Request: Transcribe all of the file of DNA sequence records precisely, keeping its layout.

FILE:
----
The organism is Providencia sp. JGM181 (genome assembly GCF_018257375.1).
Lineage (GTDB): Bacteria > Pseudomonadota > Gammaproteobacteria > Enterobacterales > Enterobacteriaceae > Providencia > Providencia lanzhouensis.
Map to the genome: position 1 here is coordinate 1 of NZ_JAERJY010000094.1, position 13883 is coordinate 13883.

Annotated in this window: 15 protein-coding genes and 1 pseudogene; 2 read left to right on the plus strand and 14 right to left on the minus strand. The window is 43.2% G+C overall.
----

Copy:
The organism is Providencia sp. JGM181 (genome assembly GCF_018257375.1).
Lineage (GTDB): Bacteria > Pseudomonadota > Gammaproteobacteria > Enterobacterales > Enterobacteriaceae > Providencia > Providencia lanzhouensis.
Map to the genome: position 1 here is coordinate 1 of NZ_JAERJY010000094.1, position 13883 is coordinate 13883.

Annotated in this window: 15 protein-coding genes and 1 pseudogene; 2 read left to right on the plus strand and 14 right to left on the minus strand. The window is 43.2% G+C overall.